An interdisciplinary scholar, Noliwe Rooks is the L. Herbert Ballou University Professor of Africana Studies, and the chair of Africana Studies at Brown University. Her work explores how race and gender both impact and are impacted by popular culture, social history and political life in the United States. She works on the cultural and racial implications of beauty, fashion and adornment; race, capitalism and education, and the urban politics of food and cannabis production.
The author of four books and numerous articles, essays and Op-Ed’s, Rooks has received research funding from the Ford Foundation, the Mellon Foundation and the Woodrow Wilson School among others. She lectures frequently at colleges and universities around the country and is a regular contributor to popular outlets such as The New York Times, The Washington Post, The Chronicle of Higher Education, Time Magazine and NPR.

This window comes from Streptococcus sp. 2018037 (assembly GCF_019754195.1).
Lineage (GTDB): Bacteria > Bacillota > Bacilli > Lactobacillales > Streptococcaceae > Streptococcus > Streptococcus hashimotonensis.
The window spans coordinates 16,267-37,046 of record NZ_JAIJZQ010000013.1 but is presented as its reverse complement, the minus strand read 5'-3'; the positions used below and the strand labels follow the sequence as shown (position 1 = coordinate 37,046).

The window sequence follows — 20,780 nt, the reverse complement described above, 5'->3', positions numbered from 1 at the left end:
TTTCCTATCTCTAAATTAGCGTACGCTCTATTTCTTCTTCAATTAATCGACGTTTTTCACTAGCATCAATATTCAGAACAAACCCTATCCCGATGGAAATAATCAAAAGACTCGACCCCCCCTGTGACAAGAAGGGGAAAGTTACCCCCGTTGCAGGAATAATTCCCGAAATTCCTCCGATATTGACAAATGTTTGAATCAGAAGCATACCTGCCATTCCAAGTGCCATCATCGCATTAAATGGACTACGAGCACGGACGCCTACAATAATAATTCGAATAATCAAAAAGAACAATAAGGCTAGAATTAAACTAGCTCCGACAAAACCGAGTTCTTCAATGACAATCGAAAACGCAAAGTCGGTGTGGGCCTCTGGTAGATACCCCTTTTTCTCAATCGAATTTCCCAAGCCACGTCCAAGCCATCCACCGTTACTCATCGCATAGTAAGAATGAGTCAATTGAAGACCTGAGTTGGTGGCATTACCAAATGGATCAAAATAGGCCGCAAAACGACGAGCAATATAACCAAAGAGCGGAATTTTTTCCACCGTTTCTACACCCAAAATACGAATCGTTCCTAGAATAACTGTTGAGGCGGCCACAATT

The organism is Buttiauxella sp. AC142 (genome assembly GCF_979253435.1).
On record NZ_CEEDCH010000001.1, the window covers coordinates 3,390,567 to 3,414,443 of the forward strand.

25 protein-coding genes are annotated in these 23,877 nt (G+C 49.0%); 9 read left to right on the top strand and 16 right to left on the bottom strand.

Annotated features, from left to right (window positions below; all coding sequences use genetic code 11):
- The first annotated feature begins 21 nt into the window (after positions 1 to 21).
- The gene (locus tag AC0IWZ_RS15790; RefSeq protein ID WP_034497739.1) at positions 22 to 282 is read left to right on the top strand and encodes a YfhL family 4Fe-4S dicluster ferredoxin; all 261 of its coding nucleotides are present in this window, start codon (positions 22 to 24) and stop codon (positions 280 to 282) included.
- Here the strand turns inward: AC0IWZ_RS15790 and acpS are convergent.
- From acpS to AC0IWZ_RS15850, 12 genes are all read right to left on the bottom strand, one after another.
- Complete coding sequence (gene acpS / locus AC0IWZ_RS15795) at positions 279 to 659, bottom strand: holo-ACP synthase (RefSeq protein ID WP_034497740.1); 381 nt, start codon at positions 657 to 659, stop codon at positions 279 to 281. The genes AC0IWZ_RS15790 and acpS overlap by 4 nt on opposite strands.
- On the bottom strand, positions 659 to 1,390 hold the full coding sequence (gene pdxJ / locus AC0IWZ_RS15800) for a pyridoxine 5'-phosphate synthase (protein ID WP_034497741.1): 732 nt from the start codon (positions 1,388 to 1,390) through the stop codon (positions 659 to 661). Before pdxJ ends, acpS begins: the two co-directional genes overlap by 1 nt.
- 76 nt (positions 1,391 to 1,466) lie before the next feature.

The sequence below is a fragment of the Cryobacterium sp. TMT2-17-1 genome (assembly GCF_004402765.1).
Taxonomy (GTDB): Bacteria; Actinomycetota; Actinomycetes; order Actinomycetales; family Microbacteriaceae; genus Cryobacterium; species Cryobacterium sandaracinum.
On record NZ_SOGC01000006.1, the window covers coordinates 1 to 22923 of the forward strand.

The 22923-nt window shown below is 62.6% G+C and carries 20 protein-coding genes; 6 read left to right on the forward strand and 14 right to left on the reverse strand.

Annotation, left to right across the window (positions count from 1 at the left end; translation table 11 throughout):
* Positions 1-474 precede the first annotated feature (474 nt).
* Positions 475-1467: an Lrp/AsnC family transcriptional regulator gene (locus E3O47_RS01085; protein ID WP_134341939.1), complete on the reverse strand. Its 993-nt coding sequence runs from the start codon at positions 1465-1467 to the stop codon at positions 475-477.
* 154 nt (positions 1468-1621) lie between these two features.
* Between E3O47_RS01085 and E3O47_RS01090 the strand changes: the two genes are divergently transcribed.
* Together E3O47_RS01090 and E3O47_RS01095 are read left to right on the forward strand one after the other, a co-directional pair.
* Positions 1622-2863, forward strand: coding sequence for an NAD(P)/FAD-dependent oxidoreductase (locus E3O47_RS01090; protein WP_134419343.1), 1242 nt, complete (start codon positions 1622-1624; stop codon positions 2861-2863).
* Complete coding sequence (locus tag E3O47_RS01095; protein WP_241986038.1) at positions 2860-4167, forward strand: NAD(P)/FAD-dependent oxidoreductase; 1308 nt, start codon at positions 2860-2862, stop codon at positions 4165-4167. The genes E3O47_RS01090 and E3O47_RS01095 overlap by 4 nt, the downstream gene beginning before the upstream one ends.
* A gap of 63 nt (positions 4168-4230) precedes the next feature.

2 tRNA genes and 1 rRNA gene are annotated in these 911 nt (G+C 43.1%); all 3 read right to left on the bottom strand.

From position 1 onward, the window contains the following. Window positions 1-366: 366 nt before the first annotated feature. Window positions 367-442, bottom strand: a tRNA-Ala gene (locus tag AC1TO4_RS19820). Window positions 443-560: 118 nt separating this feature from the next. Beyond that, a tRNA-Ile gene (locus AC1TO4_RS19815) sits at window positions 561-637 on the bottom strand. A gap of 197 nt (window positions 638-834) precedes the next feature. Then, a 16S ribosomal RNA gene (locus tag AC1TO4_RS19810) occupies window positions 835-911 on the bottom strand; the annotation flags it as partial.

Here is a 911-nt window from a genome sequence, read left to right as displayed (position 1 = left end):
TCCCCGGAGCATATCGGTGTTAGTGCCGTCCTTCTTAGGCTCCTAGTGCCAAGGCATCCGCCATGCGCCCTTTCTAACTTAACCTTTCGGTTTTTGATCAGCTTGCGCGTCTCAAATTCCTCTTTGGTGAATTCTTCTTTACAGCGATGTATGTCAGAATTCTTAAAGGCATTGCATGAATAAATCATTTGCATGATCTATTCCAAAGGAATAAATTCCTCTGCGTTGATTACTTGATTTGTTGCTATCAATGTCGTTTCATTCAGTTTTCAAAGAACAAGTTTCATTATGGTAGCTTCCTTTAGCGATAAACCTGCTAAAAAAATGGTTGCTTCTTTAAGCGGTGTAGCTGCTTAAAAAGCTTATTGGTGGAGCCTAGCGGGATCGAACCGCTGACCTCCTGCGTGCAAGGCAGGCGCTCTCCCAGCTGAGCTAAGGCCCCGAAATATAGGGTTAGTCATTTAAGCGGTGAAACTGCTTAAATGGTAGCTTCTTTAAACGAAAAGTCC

Rooks’ most recent book in which she coined the term “segrenomics,” is Cutting School: Privatization, Segregation, and the End of Public Education which won an award for non-fiction from the Hurston/Wright Foundation. Her current book project explores how the implementation of integration/desegregation strategies impacted Black children and communities. It is tentatively titled, Integration, An American Dream, and explores four generations of her family history with integration and educational experimentation.